Traditional training

Tim's Discussion Board: Tai Ji Quan : Traditional training

   By harold (Unregistered Guest) on Sunday, December 05, 2004 - 03:19 pm: Edit Post


I did confuse two concepts: the first is western science, which has indeed to this day come short of understanding the human mind in its full, though there have been amazing discoveries. Western science is quite rigorous, and would not allow a concept like Qi without giving good empirical evidence for its existence. But you can just accept the concept of Qi and try to work with it in a way similar to what happens in western science, that is, being critical, adhere to reason and logic, use empirical evidence and so forth. While I have not heard of any evidence of the existence of qi, it seems to be a remarkably useful concept for describing many body/mind phenomenons. That is what I call the Chinese scientific approach.
I did have a look at Dempsy's book, which was available on the web some time ago. I really could not relate to the terms he was using, i.e. "falling step" - I'll take another look once I find it on my PC. On the other hand, I have similar trouble with understanding Wang Xiangzhai's article in the Yiquan book of Yao Zongxun ... Tim, can you compare these two articles in terms of usefullness and sophistication?
As to China bashing, I just think some people go to far with their demystification of the powers of CMA. They are not that bad ...

Yacking serpent,

I think the world would be a better place without so many people believing in stories about Chinese warrior sage Zheng Manqing sending people flying away with a touch of his fingertip or about Bk Frantzis jumping 10m in the air (I made that one up). But there do exist real mysteries which should be treated with respect, i.e. the abilities of the human mind.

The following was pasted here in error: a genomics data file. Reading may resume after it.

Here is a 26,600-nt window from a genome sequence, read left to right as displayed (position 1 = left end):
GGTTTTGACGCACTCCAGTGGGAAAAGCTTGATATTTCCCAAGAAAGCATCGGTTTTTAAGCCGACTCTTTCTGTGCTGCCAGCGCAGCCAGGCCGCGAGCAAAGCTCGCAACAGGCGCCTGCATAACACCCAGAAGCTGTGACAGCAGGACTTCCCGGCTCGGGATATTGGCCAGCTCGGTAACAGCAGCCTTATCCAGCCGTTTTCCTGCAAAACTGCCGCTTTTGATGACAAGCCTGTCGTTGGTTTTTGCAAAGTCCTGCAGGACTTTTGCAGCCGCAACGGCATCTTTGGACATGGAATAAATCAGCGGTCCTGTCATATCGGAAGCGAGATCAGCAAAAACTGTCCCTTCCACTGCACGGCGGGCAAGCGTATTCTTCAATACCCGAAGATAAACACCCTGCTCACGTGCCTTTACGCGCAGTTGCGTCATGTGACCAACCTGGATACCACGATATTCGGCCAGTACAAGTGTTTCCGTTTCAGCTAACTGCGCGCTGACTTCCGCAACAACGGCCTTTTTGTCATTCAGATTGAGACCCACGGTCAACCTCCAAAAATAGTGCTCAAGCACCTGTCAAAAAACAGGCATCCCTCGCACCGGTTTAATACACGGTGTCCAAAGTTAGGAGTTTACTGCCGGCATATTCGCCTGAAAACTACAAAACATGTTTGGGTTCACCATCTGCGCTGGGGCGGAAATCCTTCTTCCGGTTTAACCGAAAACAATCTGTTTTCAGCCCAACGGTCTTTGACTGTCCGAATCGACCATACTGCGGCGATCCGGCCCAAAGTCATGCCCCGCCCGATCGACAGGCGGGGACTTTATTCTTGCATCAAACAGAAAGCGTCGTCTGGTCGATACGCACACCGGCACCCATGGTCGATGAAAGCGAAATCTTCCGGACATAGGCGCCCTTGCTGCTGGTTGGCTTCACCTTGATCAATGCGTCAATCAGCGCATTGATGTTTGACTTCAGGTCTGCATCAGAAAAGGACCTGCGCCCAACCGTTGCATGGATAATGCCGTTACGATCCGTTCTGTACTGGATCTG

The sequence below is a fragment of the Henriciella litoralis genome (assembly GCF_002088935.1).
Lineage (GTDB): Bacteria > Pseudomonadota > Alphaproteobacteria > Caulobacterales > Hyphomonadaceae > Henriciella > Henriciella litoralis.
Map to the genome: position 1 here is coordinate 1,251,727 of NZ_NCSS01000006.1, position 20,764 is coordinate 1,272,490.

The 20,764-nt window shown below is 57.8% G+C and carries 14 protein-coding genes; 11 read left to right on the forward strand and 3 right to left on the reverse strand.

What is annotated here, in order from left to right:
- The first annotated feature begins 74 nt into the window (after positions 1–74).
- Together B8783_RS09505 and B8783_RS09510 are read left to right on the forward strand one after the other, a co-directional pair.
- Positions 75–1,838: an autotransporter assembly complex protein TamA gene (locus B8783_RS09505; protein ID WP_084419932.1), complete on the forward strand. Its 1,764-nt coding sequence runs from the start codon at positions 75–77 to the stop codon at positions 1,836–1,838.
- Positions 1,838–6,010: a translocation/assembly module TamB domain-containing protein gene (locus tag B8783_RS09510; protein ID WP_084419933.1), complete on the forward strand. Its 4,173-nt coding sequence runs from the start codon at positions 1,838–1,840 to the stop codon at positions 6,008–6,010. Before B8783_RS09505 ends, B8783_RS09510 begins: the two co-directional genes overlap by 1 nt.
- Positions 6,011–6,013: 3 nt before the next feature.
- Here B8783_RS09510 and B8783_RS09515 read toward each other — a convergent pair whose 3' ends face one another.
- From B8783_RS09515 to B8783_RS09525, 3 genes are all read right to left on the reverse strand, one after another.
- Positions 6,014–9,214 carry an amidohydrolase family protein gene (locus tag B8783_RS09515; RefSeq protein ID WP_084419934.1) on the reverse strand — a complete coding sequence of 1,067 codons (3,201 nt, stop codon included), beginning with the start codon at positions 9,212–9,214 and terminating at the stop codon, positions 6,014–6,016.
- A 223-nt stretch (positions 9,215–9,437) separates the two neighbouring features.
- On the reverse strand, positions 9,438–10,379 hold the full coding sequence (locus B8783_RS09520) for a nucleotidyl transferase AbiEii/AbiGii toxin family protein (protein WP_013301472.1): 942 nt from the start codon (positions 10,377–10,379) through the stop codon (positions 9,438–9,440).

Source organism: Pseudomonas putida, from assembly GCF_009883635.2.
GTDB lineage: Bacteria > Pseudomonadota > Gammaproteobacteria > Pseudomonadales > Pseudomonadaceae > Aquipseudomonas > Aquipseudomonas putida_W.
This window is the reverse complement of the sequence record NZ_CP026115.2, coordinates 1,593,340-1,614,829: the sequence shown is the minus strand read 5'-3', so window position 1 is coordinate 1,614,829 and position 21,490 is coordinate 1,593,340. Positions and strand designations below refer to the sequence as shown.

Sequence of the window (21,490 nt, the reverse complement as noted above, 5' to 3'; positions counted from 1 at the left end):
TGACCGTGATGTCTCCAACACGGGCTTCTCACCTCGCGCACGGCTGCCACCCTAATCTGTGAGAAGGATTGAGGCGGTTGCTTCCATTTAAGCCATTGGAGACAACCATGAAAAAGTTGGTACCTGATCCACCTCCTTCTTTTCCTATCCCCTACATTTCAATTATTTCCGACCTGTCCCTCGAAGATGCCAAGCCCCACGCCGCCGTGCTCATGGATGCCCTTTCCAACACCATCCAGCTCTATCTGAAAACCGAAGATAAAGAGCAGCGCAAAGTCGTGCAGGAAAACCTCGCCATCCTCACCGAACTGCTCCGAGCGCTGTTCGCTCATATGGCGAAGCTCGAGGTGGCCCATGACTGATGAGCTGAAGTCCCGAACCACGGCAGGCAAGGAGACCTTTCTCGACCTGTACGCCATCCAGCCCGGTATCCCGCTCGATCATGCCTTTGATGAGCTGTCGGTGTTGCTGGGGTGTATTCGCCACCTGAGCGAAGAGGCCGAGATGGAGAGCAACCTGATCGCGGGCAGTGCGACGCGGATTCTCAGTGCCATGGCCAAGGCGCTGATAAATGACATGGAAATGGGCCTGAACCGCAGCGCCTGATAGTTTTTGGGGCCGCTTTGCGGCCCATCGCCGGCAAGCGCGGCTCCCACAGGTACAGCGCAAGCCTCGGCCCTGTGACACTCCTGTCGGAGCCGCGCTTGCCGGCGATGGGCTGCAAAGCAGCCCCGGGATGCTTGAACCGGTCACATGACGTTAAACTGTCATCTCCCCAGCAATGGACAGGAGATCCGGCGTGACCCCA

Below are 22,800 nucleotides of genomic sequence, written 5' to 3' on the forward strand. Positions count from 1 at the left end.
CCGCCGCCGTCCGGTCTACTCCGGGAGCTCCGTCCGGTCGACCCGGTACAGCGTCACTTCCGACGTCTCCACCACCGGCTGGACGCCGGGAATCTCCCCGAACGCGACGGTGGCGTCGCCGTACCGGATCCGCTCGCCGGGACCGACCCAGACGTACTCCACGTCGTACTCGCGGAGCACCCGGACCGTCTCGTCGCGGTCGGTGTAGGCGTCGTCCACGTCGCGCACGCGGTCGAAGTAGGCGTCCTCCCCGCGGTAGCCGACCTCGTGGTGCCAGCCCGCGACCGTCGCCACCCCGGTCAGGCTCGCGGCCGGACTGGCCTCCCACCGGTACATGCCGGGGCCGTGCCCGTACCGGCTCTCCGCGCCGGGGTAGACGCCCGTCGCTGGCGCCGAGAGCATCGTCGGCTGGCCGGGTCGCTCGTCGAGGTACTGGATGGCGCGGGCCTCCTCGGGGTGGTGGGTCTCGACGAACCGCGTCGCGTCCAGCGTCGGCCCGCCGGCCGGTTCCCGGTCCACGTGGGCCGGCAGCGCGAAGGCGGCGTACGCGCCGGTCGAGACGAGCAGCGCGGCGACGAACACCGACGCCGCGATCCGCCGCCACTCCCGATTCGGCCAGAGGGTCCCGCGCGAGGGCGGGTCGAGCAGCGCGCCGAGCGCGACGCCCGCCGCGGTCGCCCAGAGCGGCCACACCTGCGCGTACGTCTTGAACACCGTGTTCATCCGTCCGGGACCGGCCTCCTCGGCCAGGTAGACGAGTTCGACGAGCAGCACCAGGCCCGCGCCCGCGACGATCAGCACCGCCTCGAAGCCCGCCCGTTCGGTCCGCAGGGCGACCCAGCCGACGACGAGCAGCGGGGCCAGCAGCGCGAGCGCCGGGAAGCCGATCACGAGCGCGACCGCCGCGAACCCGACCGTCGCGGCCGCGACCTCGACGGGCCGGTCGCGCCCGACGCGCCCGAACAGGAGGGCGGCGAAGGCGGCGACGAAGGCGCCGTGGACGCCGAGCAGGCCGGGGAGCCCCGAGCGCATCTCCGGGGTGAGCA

By Yacking_serpent on Sunday, December 05, 2004 - 04:51 pm: Edit Post

Pay the greatest respect to the mind's unique ability of self-respect: train in its light of understanding. Train for "stillness in movement". Grow on the fruit of knowldege (spoken like the proverbial Yacking Serpent). Subdue lies, prevent delusions, promote stability, and practice truth.

   By Tim on Sunday, December 05, 2004 - 05:31 pm: Edit Post


I think one of the problems of understanding concepts is the difficulty in coming to common definitions of terminology. This is very true when translating from one language (and culture) to another, especially when the concepts come to us across a great expanse of time.

Wang Xiangzhai is a good example. He was dead set against any type of "mystification" or the martial arts and the "feudal" hierarchy in student-teacher relationships. But he was limited to the terminology of his time, and practical as his teachings were, they are still full of seemingly abstruse concepts that are not easily understood; the problem is amplified when his articles are translated into English. For example, how you define "qi" will make all the difference as to whether it is a useful concept or major hinderance for martial arts training.

Interestingly enough, if you translate Dempsy's terminology into Chinese martial terminology, you'd come up with bsically the same concepts used in the Chinese IMA (especially Xingyiquan).